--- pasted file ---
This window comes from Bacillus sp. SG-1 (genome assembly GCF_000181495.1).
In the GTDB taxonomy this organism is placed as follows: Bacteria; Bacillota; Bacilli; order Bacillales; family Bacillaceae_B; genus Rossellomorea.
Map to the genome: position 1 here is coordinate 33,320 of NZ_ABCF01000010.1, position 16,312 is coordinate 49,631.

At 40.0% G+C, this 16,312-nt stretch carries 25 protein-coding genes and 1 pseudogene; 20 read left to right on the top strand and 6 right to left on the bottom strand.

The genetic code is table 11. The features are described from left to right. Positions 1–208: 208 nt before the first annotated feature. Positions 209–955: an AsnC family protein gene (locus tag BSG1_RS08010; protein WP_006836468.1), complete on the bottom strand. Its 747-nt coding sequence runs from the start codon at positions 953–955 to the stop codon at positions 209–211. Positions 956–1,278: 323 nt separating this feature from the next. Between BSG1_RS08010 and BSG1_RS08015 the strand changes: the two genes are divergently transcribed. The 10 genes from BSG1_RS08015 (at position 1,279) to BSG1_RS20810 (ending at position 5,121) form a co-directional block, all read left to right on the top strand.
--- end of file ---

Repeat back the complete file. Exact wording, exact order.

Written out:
This window comes from Bacillus sp. SG-1 (genome assembly GCF_000181495.1).
In the GTDB taxonomy this organism is placed as follows: Bacteria; Bacillota; Bacilli; order Bacillales; family Bacillaceae_B; genus Rossellomorea.
Map to the genome: position 1 here is coordinate 33,320 of NZ_ABCF01000010.1, position 16,312 is coordinate 49,631.

At 40.0% G+C, this 16,312-nt stretch carries 25 protein-coding genes and 1 pseudogene; 20 read left to right on the top strand and 6 right to left on the bottom strand.

The genetic code is table 11. The features are described from left to right. Positions 1–208: 208 nt before the first annotated feature. Positions 209–955: an AsnC family protein gene (locus tag BSG1_RS08010; protein WP_006836468.1), complete on the bottom strand. Its 747-nt coding sequence runs from the start codon at positions 953–955 to the stop codon at positions 209–211. Positions 956–1,278: 323 nt separating this feature from the next. Between BSG1_RS08010 and BSG1_RS08015 the strand changes: the two genes are divergently transcribed. The 10 genes from BSG1_RS08015 (at position 1,279) to BSG1_RS20810 (ending at position 5,121) form a co-directional block, all read left to right on the top strand.